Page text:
Even as the methods of getting fish to their destination have changed, so too have the fish themselves. Conservationists have long encouraged a return to native species, which has led to deliberate kill-offs and replacements of introduced trout with their original counterparts. In Utah, wildlife officials are now preparing an attempt to reestablish Bonneville cutthroat trout with those very methods. And while some areas are going for a natural throwback, other are embracing a kind of fishy modernity. Elsewhere in Utah, at Scofield Reservoir in Carbon County, the state Division of Wildlife took public opinion for nearly a year before releasing populations of sterile “Wiper,” a bass hybrid, as well as tiger muskie and triploid walleye.

Much like our sport, the methods by which we stock sport fish have changed considerably with the times — but also like our sport, they’ve kept the original spirit alive!

A steely outlook in Idaho? Ongoing steelhead run is disappointing, but other fish looking strong

24397658_SEvery year, Idaho anglers await the forecast for the summer run of steelhead. These fish are big, beloved ocean-going rainbow trout, and those in the Gem State know full well how fun they are to get on the line. Unfortunately, this year’s run has, so far, presented anglers with a bit of a dry spell.

The run as a whole is divided in two between A-run and B-run fish, a divide made up respectively of those steelhead that have spent only a year in the ocean versus those that spent two years in salt water. The A-run fish mostly came in throughout the past month and was largely disappointing for many anglers. The ongoing forecast of A-run fish returning to their homewaters is the lowest since 1998; the prediction for B-run is even worse, with some speculating a weak run could prompt fishing restrictions as the fish come in through about the next month. That isn’t without precedent this summer. In mid-August, the Idaho Department of Fish and Game set a catch-and-release only rule for steelhead.

So what’s the deal? Wildlife experts chalk up the low numbers to a host of factors that affected the fish on their way out to sea, during their time in the big water, and on their return trip home. A little more specifically, the small fish encountered low water-levels on their voyage out, and once they made it to the ocean, they encountered unusually warm waters that killed off their preferred food source.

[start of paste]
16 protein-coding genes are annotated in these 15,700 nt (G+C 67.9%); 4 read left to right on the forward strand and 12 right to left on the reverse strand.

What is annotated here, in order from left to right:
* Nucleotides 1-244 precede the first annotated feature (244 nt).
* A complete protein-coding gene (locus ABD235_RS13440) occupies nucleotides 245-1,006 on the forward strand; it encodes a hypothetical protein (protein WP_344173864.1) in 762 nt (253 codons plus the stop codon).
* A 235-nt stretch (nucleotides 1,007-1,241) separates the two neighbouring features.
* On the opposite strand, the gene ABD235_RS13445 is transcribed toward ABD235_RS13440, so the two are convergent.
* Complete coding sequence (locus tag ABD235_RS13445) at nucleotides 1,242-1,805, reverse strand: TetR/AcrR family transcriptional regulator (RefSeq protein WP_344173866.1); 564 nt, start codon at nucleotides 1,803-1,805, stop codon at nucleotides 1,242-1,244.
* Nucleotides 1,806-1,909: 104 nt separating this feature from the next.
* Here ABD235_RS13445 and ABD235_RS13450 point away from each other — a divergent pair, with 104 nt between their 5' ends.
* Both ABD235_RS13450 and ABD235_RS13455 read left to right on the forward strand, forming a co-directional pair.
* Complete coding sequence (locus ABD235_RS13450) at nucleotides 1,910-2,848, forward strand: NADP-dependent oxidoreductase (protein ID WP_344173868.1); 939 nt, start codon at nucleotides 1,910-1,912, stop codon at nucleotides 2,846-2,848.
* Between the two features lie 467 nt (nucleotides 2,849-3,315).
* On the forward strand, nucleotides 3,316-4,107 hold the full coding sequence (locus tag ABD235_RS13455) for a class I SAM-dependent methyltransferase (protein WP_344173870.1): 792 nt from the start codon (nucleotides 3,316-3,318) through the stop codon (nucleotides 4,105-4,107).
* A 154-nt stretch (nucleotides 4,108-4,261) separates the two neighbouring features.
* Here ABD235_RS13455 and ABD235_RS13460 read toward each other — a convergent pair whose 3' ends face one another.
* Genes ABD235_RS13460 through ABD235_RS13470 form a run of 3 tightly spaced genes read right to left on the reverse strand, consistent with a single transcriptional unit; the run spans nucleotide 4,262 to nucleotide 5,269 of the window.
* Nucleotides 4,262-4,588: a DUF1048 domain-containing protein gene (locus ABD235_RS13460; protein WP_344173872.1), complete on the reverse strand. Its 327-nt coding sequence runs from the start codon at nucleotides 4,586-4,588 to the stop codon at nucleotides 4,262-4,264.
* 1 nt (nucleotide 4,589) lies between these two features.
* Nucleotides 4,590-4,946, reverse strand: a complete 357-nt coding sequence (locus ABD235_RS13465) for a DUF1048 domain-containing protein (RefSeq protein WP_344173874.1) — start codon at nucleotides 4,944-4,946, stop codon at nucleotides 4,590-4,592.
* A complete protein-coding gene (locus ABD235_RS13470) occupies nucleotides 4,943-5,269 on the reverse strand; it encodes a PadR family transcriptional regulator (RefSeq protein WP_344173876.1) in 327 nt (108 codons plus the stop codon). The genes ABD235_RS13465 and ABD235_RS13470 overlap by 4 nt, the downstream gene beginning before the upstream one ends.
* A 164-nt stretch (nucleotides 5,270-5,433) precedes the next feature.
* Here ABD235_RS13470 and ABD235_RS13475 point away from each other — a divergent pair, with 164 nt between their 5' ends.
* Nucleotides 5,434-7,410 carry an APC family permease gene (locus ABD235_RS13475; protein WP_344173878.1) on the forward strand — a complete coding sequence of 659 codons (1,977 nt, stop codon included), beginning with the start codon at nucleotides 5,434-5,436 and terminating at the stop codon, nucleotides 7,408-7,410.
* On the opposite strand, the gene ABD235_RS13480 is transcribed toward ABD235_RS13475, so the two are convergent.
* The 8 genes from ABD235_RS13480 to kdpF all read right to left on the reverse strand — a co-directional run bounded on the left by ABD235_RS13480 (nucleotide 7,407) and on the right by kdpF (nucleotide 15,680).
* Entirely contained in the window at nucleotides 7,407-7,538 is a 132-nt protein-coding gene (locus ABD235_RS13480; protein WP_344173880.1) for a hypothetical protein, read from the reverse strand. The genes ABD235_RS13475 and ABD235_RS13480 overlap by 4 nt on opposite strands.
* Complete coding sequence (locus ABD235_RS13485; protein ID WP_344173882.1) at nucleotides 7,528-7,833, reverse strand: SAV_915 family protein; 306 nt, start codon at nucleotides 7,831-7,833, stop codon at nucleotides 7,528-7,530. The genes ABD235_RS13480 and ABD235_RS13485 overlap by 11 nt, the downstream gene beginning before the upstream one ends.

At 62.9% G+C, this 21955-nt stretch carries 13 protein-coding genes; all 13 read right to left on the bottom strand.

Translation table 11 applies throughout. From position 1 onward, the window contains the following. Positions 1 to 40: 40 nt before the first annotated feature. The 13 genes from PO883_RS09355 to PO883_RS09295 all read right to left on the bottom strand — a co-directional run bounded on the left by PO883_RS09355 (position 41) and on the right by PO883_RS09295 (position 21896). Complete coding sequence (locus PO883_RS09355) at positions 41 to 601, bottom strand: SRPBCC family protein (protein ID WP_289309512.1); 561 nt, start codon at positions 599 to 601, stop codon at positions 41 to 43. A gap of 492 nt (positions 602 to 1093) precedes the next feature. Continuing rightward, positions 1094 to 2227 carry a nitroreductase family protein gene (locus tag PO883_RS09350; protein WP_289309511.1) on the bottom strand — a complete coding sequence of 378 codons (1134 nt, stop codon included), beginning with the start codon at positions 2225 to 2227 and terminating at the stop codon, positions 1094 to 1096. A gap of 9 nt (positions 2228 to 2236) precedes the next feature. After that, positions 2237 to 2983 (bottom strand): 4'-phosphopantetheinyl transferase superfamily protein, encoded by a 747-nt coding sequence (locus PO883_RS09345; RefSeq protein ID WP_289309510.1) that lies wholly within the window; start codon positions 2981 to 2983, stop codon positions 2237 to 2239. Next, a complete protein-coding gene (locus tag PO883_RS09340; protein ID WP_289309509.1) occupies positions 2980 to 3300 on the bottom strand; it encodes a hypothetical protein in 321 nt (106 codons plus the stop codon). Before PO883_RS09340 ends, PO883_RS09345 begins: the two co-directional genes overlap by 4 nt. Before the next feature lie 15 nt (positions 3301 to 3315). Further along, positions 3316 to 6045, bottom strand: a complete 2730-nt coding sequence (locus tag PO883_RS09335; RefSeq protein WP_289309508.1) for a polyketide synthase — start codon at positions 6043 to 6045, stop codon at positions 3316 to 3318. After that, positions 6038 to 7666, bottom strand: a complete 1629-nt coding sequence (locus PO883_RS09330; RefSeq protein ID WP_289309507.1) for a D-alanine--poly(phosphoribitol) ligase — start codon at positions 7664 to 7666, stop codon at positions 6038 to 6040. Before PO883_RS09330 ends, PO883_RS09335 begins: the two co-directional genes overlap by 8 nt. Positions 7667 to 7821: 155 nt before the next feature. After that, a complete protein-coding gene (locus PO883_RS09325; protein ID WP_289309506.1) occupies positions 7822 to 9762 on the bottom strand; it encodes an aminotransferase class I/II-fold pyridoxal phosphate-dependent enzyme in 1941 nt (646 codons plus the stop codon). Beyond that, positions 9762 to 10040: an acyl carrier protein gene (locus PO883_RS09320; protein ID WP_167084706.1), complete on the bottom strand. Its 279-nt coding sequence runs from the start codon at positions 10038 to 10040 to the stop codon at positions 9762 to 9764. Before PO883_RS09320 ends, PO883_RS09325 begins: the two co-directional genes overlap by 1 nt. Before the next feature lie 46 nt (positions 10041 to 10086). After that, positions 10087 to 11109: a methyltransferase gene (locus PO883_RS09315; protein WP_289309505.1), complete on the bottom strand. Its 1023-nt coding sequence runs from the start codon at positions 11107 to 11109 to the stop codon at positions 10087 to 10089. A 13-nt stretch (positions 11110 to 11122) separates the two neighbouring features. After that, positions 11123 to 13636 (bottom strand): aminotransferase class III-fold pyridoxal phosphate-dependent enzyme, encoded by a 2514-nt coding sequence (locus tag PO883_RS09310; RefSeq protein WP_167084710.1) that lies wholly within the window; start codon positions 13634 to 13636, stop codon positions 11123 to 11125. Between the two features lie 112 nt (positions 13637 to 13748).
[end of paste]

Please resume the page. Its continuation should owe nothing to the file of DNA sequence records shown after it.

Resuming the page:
That’s not to say the fishing has dried up in Idaho. Chinook salmon are reportedly looking healthy going into their own fall run, and for those looking for a little less salt in their rainbow, Fish and Game is releasing more than 12,000 hatchery trout during the month of September. With all those fish in the water, there’s no excuse to not get out there!

An iconic predator of the wild west could be up for the hunt in the next few years

40320888 - brown bear in natureAt Predator Bait, a combined love of hunting and fishing is in our western DNA. So we’ve been watching with some interest as a major case has unfolded around one of the most iconic, fish-eating, apex hunters of our region — the grizzly bear.

If you hadn’t heard, the U.S. Fish and Wildlife Service declared earlier this summer that the grizzlies of Yellowstone National Park have made enough of a population rebound to warrant being removed from the service’s list of threatened species. Since then, the service has transferred to the state level the management of some 700 bears living in parts of Idaho, Montana and Wyoming. That’s not to say the service will be completely detached from its former charges. While state wildlife agencies will handle the daily operations of managing these bears, the feds will still monitor operations and keep an eye on population counts with the option of placing grizzlies back under protection if their numbers dip too low.

Some environmental advocacy groups have already signaled an intent to sue to place the bears back under federal protection. Those suits are held off for now due to mandatory timelines set forth in the Endangered Species Act. In the meantime, the management plans laid out by the three states in question have caused speculation to swirl about possible grizzly hunts in the Yellowstone area. None of the states plan to hold a grizzly hunt this year, and any future hunts would likely be carefully scrutinized.

The grizzly bear is a powerful symbol of the west. It’s exciting to see these bears reestablish their foothold in the wild places of our country and it’ll be an interesting question in future years to see if we deem them eligible for the hunt.

Is Predator Bait in your tackle box?

25584286 - young man fishing from a boat at sunsetAs a fishing enthusiast, you spend hours every year honing your craft. Whether that means expanding your knowledge through reading, watching informational videos, or actually spending time at the river or lake, you want to see your hard work and dedication pay off. Unfortunately, if you don’t have the right kind of bait you can waste a significant amount of time just trying to get a bite, much the less make a catch.

Are you tired of using decoys, worms, or nightcrawlers? Consider adding Predator Bait to your tackle box. It’s real game meat processed to a floating dough bait that are shelf stable, floating, and moldable.

Why should you invest your hard-earned money in a new kind of bait? For one, we have put in the research and money to ensure the product works. After spending 25 years in the deer and elk processing industry, we witnessed thousands of pounds of game meat leave the plant and go to waste. What if we could use all of that extra game meat for one of our other passions? Fishing!

This gave rise to the idea of using real, wild game meat to produce high-quality fish bait. For nearly ten years we worked to perfect a formula. After testing dozens of recipes in a laboratory setting we found that fish are surprisingly similar to humans in that they eat what they like, and won’t touch what they don’t. Once we settled on a formula, we then tested it out in the wild. Again, we were pleased with the results.

Take your fishing game to the next level and give Predator Bait a try. You won’t be disappointed with the results.